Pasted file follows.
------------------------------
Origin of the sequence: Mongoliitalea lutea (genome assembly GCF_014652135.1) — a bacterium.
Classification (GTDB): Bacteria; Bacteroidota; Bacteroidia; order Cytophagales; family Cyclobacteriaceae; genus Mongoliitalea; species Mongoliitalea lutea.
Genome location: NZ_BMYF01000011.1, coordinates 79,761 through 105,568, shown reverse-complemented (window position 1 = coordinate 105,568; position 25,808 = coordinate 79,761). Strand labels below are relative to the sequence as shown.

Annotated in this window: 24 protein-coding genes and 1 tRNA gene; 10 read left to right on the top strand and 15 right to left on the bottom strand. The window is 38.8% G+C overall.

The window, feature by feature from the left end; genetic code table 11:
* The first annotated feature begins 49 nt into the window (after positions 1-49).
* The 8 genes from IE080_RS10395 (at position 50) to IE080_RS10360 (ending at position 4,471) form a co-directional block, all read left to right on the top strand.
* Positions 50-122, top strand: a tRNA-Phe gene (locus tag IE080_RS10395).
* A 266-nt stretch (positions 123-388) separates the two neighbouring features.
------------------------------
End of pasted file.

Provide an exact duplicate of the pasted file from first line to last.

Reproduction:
Origin of the sequence: Mongoliitalea lutea (genome assembly GCF_014652135.1) — a bacterium.
Classification (GTDB): Bacteria; Bacteroidota; Bacteroidia; order Cytophagales; family Cyclobacteriaceae; genus Mongoliitalea; species Mongoliitalea lutea.
Genome location: NZ_BMYF01000011.1, coordinates 79,761 through 105,568, shown reverse-complemented (window position 1 = coordinate 105,568; position 25,808 = coordinate 79,761). Strand labels below are relative to the sequence as shown.

Annotated in this window: 24 protein-coding genes and 1 tRNA gene; 10 read left to right on the top strand and 15 right to left on the bottom strand. The window is 38.8% G+C overall.

The window, feature by feature from the left end; genetic code table 11:
* The first annotated feature begins 49 nt into the window (after positions 1-49).
* The 8 genes from IE080_RS10395 (at position 50) to IE080_RS10360 (ending at position 4,471) form a co-directional block, all read left to right on the top strand.
* Positions 50-122, top strand: a tRNA-Phe gene (locus tag IE080_RS10395).
* A 266-nt stretch (positions 123-388) separates the two neighbouring features.